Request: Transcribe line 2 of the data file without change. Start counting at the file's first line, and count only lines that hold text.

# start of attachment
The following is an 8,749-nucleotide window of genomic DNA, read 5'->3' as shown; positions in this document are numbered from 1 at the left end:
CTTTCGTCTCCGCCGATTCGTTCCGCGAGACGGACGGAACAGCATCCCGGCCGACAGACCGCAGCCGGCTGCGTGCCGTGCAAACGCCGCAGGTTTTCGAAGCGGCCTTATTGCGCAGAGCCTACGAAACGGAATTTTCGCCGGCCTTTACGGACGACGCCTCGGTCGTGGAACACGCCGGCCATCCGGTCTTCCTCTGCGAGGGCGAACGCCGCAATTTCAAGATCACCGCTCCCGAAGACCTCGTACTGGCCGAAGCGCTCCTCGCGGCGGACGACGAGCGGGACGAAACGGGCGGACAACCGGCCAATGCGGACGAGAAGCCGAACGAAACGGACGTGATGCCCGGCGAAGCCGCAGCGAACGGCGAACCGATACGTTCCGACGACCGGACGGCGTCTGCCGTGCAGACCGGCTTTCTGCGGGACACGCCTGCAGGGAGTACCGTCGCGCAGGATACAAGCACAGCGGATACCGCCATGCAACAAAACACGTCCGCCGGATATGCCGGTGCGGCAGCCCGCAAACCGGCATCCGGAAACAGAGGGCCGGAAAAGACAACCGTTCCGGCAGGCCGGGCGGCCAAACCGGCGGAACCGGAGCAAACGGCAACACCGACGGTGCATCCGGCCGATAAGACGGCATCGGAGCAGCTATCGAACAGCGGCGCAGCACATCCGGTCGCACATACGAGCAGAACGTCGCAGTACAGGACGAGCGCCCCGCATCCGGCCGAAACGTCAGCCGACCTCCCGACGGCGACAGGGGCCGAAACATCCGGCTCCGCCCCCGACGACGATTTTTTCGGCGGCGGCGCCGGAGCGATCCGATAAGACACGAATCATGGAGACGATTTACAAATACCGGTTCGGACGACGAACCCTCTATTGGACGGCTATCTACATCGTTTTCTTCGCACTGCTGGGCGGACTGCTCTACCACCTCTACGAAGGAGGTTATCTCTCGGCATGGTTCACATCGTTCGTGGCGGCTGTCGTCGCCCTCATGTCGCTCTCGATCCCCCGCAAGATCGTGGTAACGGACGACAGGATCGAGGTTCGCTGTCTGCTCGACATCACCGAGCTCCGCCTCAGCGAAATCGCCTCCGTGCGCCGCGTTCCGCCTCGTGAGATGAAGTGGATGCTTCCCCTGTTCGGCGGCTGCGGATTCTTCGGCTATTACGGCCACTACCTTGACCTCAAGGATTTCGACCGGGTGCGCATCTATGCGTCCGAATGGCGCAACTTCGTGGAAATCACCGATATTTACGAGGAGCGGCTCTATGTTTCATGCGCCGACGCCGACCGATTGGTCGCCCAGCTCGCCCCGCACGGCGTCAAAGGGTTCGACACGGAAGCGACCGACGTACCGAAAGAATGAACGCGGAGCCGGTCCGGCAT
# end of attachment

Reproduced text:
CTTTCGTCTCCGCCGATTCGTTCCGCGAGACGGACGGAACAGCATCCCGGCCGACAGACCGCAGCCGGCTGCGTGCCGTGCAAACGCCGCAGGTTTTCGAAGCGGCCTTATTGCGCAGAGCCTACGAAACGGAATTTTCGCCGGCCTTTACGGACGACGCCTCGGTCGTGGAACACGCCGGCCATCCGGTCTTCCTCTGCGAGGGCGAACGCCGCAATTTCAAGATCACCGCTCCCGAAGACCTCGTACTGGCCGAAGCGCTCCTCGCGGCGGACGACGAGCGGGACGAAACGGGCGGACAACCGGCCAATGCGGACGAGAAGCCGAACGAAACGGACGTGATGCCCGGCGAAGCCGCAGCGAACGGCGAACCGATACGTTCCGACGACCGGACGGCGTCTGCCGTGCAGACCGGCTTTCTGCGGGACACGCCTGCAGGGAGTACCGTCGCGCAGGATACAAGCACAGCGGATACCGCCATGCAACAAAACACGTCCGCCGGATATGCCGGTGCGGCAGCCCGCAAACCGGCATCCGGAAACAGAGGGCCGGAAAAGACAACCGTTCCGGCAGGCCGGGCGGCCAAACCGGCGGAACCGGAGCAAACGGCAACACCGACGGTGCATCCGGCCGATAAGACGGCATCGGAGCAGCTATCGAACAGCGGCGCAGCACATCCGGTCGCACATACGAGCAGAACGTCGCAGTACAGGACGAGCGCCCCGCATCCGGCCGAAACGTCAGCCGACCTCCCGACGGCGACAGGGGCCGAAACATCCGGCTCCGCCCCCGACGACGATTTTTTCGGCGGCGGCGCCGGAGCGATCCGATAAGACACGAATCATGGAGACGATTTACAAATACCGGTTCGGACGACGAACCCTCTATTGGACGGCTATCTACATCGTTTTCTTCGCACTGCTGGGCGGACTGCTCTACCACCTCTACGAAGGAGGTTATCTCTCGGCATGGTTCACATCGTTCGTGGCGGCTGTCGTCGCCCTCATGTCGCTCTCGATCCCCCGCAAGATCGTGGTAACGGACGACAGGATCGAGGTTCGCTGTCTGCTCGACATCACCGAGCTCCGCCTCAGCGAAATCGCCTCCGTGCGCCGCGTTCCGCCTCGTGAGATGAAGTGGATGCTTCCCCTGTTCGGCGGCTGCGGATTCTTCGGCTATTACGGCCACTACCTTGACCTCAAGGATTTCGACCGGGTGCGCATCTATGCGTCCGAATGGCGCAACTTCGTGGAAATCACCGATATTTACGAGGAGCGGCTCTATGTTTCATGCGCCGACGCCGACCGATTGGTCGCCCAGCTCGCCCCGCACGGCGTCAAAGGGTTCGACACGGAAGCGACCGACGTACCGAAAGAATGAACGCGGAGCCGGTCCGGCAT